21 October 2016
Nativist groups wave the Chinese national flag in Causeway Bay in a rally against mainland parallel traders. Photo: Internet
Nativist groups wave the Chinese national flag in Causeway Bay in a rally against mainland parallel traders. Photo: Internet

China-HK relations: three questions to set the record straight

One may lament how quickly Hong Kong’s honeymoon with Beijing ended.

After the establishment of the special administrative region in 1997, Beijing acted as a doting mother to the territory.

Communist Party mouthpieces – the People’s Daily and Global Times, in particular – trumpeted that the “long lost child has returned home”, and celebrated the reunification with such slogans as “towards a better future together”.

Fast-forward to almost two decades later, and the trend has obviously reversed.

In Beijing, People’s Daily and Global Times are again taking the lead, but this time to bash Hong Kong as “a place of good-for-nothing layabouts” or “a backwater of little interest to anyone”.

But do these party agitprop operatives know what they’re doing? Have they not heard of Deng Xiaoping’s famous dictum that the Chinese could run Hong Kong equally well as the Brits, if not better? 

When it comes to cross-border relations, public discourse on the mainland is almost always highly charged with populist and nationalist sentiments.

Thus we need to get back to the basics. The following three questions may help present a full picture:

1. Why do Hong Kong people harbor obstinate perceptions about China and the Communist Party?

This is because of the common phobia about Communism.

Rounds of mass exodus when calamities ravaged China – from the founding of the Communist republic, and Mao Zedong’s rule of white terror in the 1950s and ’60s to ten years of Cultural Revolution – brought masses of refugees to Hong Kong. 

Many were the cream of China’s capitalism and intelligentsia who fled tyranny and oppression, filled with haunting memories of the past and certitude of a free future that are almost reminiscent of the Puritans’ migration to New England.

This explains why Hongkongers hold dear their freedoms and idealism; these are values that flow in their blood.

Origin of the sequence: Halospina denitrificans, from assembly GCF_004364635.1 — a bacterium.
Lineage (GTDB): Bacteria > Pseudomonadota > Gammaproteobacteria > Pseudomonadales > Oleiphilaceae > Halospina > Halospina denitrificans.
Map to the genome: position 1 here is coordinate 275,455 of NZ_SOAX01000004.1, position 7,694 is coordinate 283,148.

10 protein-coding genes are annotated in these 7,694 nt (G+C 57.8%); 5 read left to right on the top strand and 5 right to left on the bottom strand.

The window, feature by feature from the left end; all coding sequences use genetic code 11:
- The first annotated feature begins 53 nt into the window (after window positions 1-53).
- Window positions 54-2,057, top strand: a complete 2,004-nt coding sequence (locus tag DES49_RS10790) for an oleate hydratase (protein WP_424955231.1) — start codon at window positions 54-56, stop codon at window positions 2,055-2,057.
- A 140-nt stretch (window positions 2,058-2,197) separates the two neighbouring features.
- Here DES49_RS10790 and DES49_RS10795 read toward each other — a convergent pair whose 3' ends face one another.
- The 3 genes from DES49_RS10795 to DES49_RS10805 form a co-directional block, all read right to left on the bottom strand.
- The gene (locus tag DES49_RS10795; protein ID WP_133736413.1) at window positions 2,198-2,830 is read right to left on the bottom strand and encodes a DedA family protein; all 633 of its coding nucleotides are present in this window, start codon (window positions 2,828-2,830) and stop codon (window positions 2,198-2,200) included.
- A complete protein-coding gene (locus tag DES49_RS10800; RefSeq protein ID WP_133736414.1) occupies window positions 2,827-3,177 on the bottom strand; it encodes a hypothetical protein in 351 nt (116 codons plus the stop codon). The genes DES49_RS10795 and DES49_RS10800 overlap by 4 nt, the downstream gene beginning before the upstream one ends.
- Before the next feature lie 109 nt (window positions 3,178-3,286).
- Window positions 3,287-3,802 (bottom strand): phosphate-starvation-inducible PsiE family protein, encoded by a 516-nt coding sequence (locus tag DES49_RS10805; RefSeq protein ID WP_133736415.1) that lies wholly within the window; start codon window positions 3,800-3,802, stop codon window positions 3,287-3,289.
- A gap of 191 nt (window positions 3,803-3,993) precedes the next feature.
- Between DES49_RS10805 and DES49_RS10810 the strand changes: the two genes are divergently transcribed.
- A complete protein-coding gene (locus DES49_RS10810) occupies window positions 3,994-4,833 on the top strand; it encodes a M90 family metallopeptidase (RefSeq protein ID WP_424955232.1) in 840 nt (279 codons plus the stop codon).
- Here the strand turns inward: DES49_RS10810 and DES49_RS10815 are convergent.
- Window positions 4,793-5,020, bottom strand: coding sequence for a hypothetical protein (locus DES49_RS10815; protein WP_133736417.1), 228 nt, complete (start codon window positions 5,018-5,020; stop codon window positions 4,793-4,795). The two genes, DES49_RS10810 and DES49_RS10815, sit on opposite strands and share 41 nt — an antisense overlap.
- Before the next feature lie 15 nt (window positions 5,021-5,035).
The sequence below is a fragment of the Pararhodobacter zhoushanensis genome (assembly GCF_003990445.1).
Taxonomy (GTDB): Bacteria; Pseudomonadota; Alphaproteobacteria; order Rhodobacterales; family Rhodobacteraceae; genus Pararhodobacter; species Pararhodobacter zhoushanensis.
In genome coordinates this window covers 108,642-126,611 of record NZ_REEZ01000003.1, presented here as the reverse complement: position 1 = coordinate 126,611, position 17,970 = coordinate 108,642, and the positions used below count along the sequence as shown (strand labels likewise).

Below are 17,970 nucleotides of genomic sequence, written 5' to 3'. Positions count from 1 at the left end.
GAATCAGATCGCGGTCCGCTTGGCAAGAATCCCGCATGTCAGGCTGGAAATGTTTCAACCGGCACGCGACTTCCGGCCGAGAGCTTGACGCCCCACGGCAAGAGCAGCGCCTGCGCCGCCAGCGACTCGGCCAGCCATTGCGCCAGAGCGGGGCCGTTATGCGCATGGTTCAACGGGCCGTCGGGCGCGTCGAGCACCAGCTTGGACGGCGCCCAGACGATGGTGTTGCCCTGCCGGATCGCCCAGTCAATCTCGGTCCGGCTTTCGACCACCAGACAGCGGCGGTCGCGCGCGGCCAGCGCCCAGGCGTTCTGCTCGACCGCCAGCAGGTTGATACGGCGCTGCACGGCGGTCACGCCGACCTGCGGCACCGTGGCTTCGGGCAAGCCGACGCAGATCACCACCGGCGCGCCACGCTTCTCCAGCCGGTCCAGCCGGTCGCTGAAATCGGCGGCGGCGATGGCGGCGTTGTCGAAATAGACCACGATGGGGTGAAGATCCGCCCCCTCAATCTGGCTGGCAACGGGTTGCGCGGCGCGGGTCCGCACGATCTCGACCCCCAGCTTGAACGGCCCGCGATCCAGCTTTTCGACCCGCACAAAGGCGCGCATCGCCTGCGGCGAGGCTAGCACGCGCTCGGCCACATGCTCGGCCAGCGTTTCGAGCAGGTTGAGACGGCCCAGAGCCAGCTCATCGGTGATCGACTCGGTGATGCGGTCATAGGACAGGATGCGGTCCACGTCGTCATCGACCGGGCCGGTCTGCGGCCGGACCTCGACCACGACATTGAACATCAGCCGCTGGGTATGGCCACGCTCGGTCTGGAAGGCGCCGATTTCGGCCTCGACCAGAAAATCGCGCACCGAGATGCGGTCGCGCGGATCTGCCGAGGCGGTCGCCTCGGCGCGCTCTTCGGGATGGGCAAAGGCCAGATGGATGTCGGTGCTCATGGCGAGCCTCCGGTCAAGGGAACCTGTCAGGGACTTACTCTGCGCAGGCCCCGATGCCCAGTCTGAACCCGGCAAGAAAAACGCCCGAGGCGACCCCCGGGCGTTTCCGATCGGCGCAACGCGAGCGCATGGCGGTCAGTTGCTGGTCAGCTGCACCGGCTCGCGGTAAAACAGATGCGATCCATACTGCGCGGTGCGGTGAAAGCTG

2. Does Hong Kong owe China for its growth story?

The colonizers’ excesses notwithstanding, it was the legal and institutional infrastructure, bedrock of modern governance laid down by the British, that jumpstarted and propelled Hong Kong’s ascent to its eminence since the 1970s.

The “China dividend” did give a crucial lift throughout, but the city’s success never hinged solely on the mainland; the clout of Hong Kong’s business sector was also felt in other regions like Southeast Asia.

For instance, Hong Kong helped train Singapore engineers and doctors and a consortium led by Sir Run Run Shaw and Li Ka-shing splurged over US$2 billion for projects in Singapore when the city state was hit by its first recession in 1985.

In truth, China was more reliant on Hong Kong as its only entrepôt for munitions and strategic supplies during the US-led embargo.

The Hong Kong business sector’s China foray funded and fed into Beijing’s economic liberalization since the 1980s, and even today, US$92.7 billion out of the US$118.6 billion worth of foreign direct investment in China last year were either from or channeled through Hong Kong, according to data from the Chinese Ministry of Commerce.

Beijing perhaps should be reminded of its debt of gratitude to Hong Kong when it comes to economic matters. 

And, suffice it to say that the city’s status as a global financial center provides an always ready platform for Beijing to pursue a slew of endeavors from fundraising to renminbi internationalization.

3. Are Hongkongers unpatriotic?

Before jumping to any hasty conclusion, one needs to look back at history and set aside the chasm of patriotism and national recognition between the youths on both sides of the border.

The colonial government didn’t put up barriers but rather granted residency to legions of people from north of the border under the “touch base” policy, even though mainland refugees flooded the territory, and Hongkongers embraced these newcomers and shared weal and woe with them.

Donations and relief goods from Hong Kong would always pour in each time China was hit by natural disasters.

In the aftermath of the 2008 earthquake in Sichuan, Hong Kong committed HK$10 billion to support reconstruction in the province. The city launched 151 government-led projects and 32 NGO projects in the quake-stricken areas, an effort that continues today.

In Beijing’s eyes, Hongkongers may hardly be abjectly obedient, especially when the central authorities try to blur the distinction between the nation and the Communist Party.

But the city has preserved, and is a unique embodiment of, the essences of tradition and heritage that make it distinctively Chinese.

Though waxing and waning in phases, Hong Kong’s bond with China, both in culture and lineage, extends far beyond the span of any single dynasty or political party.

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Hong Kong, a majority ethnic Chinese population, harbors fears about the communist regime, despite the interwoven ties between the city and the mainland. Photo: CNSA

The front page of the July 2, 1997 issue of the People’s Daily with headlines that read "nation in grand celebrations of Hong Kong’s return". Photo:

EJ Insight writer

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